Lee Brimelow (evangelist for Adobe) has just posted a link to a new product released in Adobe Labs called
Shadow. This is an application that sits both on your development machine, and as an app for Android or iOS devices (iPod Touch, iPhone, iPad), enabling you to quickly debug the rendering of websites.
Basically, once you are running Shadow on both your development machine and your mobile device(s), the app will then pair the devices. You then browse websites using your development machine, and your devices browse along with you. No touching, no turning on, and no fiddling with mobile browsers.
Remote inspection of pages is another pretty amazing feature of Shadow. In the same vein as Firebug and Chrome/Safari's Developer Tools, the DOM can be inspected and edited directly on the device from the development machine.
While this is all very cool, the one downside (yet somehow an upside from Adobe's point-of-view) is that each device is actually making separate requests to the server for each URL. While this does keep the navigation of pages consistent with how they would actually be browsed, I can't imagine this working very well for sites that rely heavily on POST requests.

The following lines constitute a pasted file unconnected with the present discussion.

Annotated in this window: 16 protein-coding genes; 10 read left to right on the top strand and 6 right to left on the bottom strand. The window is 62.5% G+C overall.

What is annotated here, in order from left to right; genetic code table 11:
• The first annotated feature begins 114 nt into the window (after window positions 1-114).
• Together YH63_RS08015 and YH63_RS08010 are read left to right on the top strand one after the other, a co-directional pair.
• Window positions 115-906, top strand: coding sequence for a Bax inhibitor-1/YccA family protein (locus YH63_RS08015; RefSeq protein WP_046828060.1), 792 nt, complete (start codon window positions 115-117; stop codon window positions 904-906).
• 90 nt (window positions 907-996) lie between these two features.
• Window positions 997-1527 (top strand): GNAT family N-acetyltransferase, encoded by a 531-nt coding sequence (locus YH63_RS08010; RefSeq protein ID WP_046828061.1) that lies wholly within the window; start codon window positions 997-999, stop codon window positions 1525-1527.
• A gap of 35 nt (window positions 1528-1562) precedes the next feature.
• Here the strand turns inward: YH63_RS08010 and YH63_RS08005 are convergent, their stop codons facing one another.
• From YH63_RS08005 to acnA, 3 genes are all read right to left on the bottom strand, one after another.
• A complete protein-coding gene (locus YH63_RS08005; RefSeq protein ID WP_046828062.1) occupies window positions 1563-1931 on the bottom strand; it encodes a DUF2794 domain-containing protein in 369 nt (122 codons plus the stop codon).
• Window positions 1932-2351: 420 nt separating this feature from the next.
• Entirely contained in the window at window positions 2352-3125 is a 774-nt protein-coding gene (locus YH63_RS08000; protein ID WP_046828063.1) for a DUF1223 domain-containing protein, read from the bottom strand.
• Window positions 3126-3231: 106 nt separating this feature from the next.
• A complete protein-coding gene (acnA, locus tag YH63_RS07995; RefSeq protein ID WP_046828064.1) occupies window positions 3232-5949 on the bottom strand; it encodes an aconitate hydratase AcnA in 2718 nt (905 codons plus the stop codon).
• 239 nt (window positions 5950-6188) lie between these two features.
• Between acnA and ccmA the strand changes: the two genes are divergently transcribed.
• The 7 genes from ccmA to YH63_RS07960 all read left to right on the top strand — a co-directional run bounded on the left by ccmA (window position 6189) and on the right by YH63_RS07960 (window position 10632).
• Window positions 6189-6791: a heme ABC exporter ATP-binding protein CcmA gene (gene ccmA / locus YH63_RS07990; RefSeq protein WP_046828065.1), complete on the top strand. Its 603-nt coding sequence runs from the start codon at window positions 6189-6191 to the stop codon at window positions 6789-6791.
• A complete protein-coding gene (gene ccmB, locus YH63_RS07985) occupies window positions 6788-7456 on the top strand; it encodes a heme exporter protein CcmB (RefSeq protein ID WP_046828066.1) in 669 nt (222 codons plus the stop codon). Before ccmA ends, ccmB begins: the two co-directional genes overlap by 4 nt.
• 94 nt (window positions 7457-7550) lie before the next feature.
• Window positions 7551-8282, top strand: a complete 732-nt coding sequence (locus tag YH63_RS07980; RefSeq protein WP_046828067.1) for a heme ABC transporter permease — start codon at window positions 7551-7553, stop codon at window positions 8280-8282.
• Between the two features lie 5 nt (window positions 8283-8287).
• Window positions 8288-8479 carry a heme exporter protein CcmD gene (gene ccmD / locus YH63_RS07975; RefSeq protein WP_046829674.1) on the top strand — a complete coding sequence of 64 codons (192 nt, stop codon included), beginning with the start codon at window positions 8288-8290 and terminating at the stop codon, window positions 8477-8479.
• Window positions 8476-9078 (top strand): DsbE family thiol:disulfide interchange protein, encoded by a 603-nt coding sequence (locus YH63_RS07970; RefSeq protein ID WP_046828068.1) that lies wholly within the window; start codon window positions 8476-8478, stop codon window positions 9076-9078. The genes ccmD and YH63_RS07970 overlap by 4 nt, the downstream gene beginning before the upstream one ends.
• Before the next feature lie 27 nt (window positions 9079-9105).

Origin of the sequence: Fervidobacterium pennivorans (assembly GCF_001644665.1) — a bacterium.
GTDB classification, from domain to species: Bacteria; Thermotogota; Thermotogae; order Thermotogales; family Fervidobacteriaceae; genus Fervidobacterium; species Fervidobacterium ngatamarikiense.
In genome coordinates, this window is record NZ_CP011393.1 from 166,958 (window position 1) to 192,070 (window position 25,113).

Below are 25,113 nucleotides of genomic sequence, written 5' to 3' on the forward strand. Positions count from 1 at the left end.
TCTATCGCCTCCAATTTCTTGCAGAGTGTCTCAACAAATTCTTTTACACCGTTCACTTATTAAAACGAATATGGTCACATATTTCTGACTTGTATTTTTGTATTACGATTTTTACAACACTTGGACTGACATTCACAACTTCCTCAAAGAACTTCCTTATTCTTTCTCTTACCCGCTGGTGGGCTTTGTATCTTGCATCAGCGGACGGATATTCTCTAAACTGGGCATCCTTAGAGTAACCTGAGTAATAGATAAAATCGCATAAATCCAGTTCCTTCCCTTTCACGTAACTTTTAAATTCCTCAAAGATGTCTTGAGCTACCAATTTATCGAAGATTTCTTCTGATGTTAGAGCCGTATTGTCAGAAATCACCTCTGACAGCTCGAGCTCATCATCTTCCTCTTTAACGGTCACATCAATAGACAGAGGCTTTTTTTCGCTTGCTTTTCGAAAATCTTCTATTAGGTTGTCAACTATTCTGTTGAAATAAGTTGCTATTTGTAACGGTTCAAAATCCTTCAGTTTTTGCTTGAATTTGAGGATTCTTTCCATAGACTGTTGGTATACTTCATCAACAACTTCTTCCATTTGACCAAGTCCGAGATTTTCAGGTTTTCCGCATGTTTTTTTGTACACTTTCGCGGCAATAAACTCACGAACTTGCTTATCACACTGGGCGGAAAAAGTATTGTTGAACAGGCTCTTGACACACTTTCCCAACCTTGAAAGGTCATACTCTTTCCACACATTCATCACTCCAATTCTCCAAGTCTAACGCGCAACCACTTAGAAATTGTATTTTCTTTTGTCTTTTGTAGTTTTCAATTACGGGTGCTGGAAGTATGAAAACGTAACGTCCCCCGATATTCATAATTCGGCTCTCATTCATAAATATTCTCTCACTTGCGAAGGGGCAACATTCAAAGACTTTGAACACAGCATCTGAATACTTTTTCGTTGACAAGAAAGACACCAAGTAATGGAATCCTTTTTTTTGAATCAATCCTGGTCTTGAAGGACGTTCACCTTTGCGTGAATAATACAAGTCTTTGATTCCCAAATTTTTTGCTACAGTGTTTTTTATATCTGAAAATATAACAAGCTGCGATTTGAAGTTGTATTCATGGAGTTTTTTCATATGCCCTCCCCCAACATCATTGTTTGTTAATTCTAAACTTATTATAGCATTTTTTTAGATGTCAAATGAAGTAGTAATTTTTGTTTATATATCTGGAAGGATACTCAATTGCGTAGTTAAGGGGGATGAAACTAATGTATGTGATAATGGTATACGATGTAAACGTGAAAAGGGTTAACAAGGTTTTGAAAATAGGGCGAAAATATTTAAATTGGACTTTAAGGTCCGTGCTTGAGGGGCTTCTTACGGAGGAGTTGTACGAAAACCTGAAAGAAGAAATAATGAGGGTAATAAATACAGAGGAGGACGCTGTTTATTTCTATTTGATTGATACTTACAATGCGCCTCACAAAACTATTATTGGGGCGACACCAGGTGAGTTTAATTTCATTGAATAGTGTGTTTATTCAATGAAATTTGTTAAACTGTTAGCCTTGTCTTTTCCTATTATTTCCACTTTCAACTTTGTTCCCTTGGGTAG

For designers, it seems to be quite an elegant solution to the problem of testing multiple variations on a single site design.
Check it out at the Adobe Labs.
Edit: This is now called "Adobe Edge Inspect" is now included with Creative Cloud subscriptions.
Adobe has recently released version 5.5 of its Creative Suite packages. Having recently upgraded to CS5 from a mixed CS3/CS4 environment, I had to ask myself if it's worth both the trouble and expense to upgrade at this point.
This is a really, really long post. It's long both because the Adobe Creative Suite 4 is vast and encompasses many software packages, but also because I found a great deal of things to complain about. While complaining is nothing new for me, finding this many problems with a mature software product is.
In this post, first I will detail the problems I encountered using the CS4 products, some action items for Adobe, state a few positives, and an overall conclusion. I do not intend to review all of the new features (which are many).
Note that this post is about the Windows version. I believe many of these issues are not present on a Mac system, but I can't make any assumptions, because I do not own a Mac, nor have I used CS4 on a Mac.